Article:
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August 30, 2010

Mona Is Finally Happy

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Mona was really excited to help in the field the other day, as you can see.

In other news, anyone who wants to come out and try their hand at rice harvesting is welcome in the last two weeks of September. We have a lot to harvest and are lacking hands.

I have a new chicken-coop built for my new little silkies, but just as I finish, I read about Heather's super new high-security facility they have contracted with Haliburton to build. Now I get sick with envy every time I look at mine.

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August 28, 2010

Mountains, Loose Hens, and Corn

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Enormous open sores from popped blisters on the backs of my heels prevent me from entering the rice fields to weed, for fear of something worse than just infection. Other aches and pains prevent me from moving around too much. But I had a great 11 hour hike with a friend the past two days. The second day was only 3.5 hours, but we started at 3 am, so most of it was in the dark on treacherously slippery 10 inch wide trails with cliffs on one side.

To top it off, I was sick, and unable to eat much the first 11-hour day. Not so good for the energy. I have no photos because I was too busy trying to keep up with Ryan, but here is a Google Earth screen shot.

When I got home I found four of the chickens had escaped. Luckily they came running to greet me so I was able to easily catch all but one little one who is much faster than the adults. Eventually though, I found her hiding in a corner and was able to grab her. This was one of our four new ukkoke (Slikies). They are really cute now, but I wonder about when they grow up...

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Unlike our current hens, they will not lay an egg a day, but one egg costs around four-hundred yen, so it will be a nice gift for the neighbors. There are some specialty bakeries in Japan that only use Silkie eggs, so it will aslo be fun for Tomoe to experiment with her cooking.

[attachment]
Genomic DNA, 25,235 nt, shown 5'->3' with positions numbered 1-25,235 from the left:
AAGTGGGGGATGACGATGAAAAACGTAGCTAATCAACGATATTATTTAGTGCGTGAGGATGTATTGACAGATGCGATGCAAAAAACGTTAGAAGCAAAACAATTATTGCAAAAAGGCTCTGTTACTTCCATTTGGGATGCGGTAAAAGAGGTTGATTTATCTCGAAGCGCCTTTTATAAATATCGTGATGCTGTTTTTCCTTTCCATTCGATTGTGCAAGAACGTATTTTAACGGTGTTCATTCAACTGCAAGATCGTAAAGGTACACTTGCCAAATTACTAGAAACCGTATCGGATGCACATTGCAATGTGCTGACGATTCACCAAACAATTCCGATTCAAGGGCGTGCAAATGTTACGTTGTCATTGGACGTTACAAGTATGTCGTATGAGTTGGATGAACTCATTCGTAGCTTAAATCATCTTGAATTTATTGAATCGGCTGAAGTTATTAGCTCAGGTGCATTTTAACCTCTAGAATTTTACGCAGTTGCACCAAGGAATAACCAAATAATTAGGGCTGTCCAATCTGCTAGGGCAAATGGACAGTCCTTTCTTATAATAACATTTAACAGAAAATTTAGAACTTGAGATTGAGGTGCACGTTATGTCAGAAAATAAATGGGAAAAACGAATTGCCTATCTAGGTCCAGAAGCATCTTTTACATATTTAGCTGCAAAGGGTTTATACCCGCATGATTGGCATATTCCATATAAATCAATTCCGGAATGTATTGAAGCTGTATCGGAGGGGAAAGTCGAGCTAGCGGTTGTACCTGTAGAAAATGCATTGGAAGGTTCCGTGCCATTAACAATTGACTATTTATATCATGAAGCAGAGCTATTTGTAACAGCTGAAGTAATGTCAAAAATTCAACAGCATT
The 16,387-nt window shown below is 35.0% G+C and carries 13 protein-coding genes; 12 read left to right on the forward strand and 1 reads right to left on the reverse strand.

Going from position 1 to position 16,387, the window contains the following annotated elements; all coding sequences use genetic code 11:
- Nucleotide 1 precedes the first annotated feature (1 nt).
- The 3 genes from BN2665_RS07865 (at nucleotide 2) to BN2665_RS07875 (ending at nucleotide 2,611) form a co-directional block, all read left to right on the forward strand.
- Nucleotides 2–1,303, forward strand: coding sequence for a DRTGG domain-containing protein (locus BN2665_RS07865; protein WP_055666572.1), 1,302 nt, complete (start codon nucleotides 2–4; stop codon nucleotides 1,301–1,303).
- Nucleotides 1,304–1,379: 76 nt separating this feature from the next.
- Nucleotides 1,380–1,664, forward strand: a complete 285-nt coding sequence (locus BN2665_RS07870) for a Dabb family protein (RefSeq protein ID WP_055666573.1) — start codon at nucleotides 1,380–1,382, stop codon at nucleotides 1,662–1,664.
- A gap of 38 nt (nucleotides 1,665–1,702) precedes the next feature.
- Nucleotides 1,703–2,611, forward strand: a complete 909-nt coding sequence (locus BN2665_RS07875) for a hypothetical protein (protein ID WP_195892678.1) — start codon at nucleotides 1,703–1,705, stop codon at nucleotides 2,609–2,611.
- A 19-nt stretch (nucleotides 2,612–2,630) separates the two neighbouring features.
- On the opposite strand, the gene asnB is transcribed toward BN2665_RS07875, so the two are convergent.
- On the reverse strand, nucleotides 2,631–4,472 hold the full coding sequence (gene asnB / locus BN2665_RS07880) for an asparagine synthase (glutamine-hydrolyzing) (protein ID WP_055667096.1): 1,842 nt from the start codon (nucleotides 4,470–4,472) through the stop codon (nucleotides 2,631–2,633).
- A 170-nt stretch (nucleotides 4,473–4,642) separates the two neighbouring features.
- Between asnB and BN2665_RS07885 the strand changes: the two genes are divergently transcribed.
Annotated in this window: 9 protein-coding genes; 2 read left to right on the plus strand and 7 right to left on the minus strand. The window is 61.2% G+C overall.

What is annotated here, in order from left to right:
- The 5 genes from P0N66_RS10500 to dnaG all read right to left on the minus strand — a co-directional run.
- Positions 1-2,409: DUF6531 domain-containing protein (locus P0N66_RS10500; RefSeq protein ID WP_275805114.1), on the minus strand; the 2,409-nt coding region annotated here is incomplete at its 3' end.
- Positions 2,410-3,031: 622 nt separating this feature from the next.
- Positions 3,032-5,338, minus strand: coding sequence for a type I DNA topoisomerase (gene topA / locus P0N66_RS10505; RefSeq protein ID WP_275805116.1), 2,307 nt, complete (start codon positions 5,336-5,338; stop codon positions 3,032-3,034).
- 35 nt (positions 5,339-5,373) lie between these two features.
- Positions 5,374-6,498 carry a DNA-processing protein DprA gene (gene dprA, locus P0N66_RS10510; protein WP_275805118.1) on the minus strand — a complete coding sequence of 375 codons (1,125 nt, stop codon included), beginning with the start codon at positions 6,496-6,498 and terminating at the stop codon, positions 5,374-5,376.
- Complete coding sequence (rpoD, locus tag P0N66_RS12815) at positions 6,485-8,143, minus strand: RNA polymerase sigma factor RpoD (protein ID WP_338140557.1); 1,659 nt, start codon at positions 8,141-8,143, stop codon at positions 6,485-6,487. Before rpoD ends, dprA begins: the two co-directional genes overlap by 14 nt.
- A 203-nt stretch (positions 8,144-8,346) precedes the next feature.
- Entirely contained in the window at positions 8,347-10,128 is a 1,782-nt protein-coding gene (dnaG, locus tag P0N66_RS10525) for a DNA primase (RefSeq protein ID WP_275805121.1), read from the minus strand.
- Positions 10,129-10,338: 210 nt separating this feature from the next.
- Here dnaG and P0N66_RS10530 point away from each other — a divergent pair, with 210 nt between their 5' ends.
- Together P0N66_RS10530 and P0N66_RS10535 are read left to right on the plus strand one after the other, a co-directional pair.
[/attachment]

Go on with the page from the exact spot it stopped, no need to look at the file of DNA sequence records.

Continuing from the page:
Finally, at night Tomoe, Mona, and I de-kerneled all the corn Tomoe had harvested because we cant fit all the full cobs in the freezer. As hard as we tried to keep her from "helping", we still found kernels in her poop this morning. (sorry, no photo)

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August 22, 2010

Lofty Goals

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Tomoe's dad and niece dropped by for a few days last week (or was it last last week?). In addition to a wonderful finding of a hidden loft in our house (needs to be built of course), he also brought me four of his old cameras. So far I have only tested one, but not had any film developed yet. Among them was a huge polaroid camera. I know they stopped making film, but I am hoping that either it is still available someplace, or else some entrepreneur has picked up the ball and started making film that will work with it. Also included was a Super Ricohflex. I can't wait to figure out how to use this one.

In addition to that, a friend just gave me a little point and shoot digital camera so I can take movies of Mona. I am not the proud, but overwhelmed owner of eight cameras. I have still not had time to figure out how to use the developing equipment I received earlier this year, and building a loft if a big goal. I don't know how I will find time to learn to use, let alone actually use all of these cameras.

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August 19, 2010

Another Obon, Another Dollar

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it has been a long few weeks since my last post. It is hot. The weeds are filling the rice field. I can't keep up. I have a terrible allergy to rice pollen, and guess what... the flowers are in full pollen output time. And even worse than that it is way too hot to pick weeds most of the day, and the horse flies and mosquitos come out just as it starts to cool down in the evening.

What are my other excuses for not sharing more photos of Mona? Glad you asked. Aside from troubles at home, there was a volunteer high-school student here for ten days who was upset at having to stay at a Japanese host family's house for a few nights (but later thanked me for making him stay). There was a festival, and many many nights of practicing. There were friends visiting from Tokyo. There are still lots of weeds in the rice field. I should have gone there this morning, but "other things" came up.

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The photos are of part of the festival. On the first day we parade through the hamlet and visit each shrine. I have video of this but have not yet figured how to get it off of my new (used) camera (thanks Ryan) onto my mac which has no port for a memory stick.

The next day we walk through the village in sweltering heat and several layers of clothing to visit each house and drive the demons out with our magical flutes and drums, and a guy dressed up as a lion with a sword. As silly as it sounds, it is a lot of fun. Mid-way through the day we take a two hour lunch break. I was not able to nap as long as everyone else. (I don't sleep much these days), so I took lots of photos of them napping. Along the way we gather anywhere from 3,000 yen to 10,000 yen from each household - enough to pay for the (not so) cute "companions" to pour us drinks later that night.

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